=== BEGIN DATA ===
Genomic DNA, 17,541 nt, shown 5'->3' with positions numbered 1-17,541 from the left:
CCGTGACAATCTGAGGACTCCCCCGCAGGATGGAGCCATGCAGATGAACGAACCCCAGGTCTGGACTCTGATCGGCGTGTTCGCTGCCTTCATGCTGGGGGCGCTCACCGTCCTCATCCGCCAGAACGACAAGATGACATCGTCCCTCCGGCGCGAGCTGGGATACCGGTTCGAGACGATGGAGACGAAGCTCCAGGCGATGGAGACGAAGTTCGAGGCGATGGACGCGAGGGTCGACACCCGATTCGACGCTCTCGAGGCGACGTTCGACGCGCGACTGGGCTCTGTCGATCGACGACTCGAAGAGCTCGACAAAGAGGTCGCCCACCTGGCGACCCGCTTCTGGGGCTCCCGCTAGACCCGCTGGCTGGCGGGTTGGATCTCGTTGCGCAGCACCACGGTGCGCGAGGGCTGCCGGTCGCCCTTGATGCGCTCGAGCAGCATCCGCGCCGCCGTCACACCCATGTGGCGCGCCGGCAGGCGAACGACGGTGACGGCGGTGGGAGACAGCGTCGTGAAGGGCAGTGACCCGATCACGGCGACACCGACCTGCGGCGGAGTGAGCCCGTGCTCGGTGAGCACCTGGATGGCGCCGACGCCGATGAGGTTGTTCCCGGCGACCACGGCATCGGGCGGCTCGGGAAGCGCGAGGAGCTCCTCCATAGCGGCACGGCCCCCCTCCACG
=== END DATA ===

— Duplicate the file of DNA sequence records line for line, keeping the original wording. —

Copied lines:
Genomic DNA, 17,541 nt, shown 5'->3' with positions numbered 1-17,541 from the left:
CCGTGACAATCTGAGGACTCCCCCGCAGGATGGAGCCATGCAGATGAACGAACCCCAGGTCTGGACTCTGATCGGCGTGTTCGCTGCCTTCATGCTGGGGGCGCTCACCGTCCTCATCCGCCAGAACGACAAGATGACATCGTCCCTCCGGCGCGAGCTGGGATACCGGTTCGAGACGATGGAGACGAAGCTCCAGGCGATGGAGACGAAGTTCGAGGCGATGGACGCGAGGGTCGACACCCGATTCGACGCTCTCGAGGCGACGTTCGACGCGCGACTGGGCTCTGTCGATCGACGACTCGAAGAGCTCGACAAAGAGGTCGCCCACCTGGCGACCCGCTTCTGGGGCTCCCGCTAGACCCGCTGGCTGGCGGGTTGGATCTCGTTGCGCAGCACCACGGTGCGCGAGGGCTGCCGGTCGCCCTTGATGCGCTCGAGCAGCATCCGCGCCGCCGTCACACCCATGTGGCGCGCCGGCAGGCGAACGACGGTGACGGCGGTGGGAGACAGCGTCGTGAAGGGCAGTGACCCGATCACGGCGACACCGACCTGCGGCGGAGTGAGCCCGTGCTCGGTGAGCACCTGGATGGCGCCGACGCCGATGAGGTTGTTCCCGGCGACCACGGCATCGGGCGGCTCGGGAAGCGCGAGGAGCTCCTCCATAGCGGCACGGCCCCCCTCCACG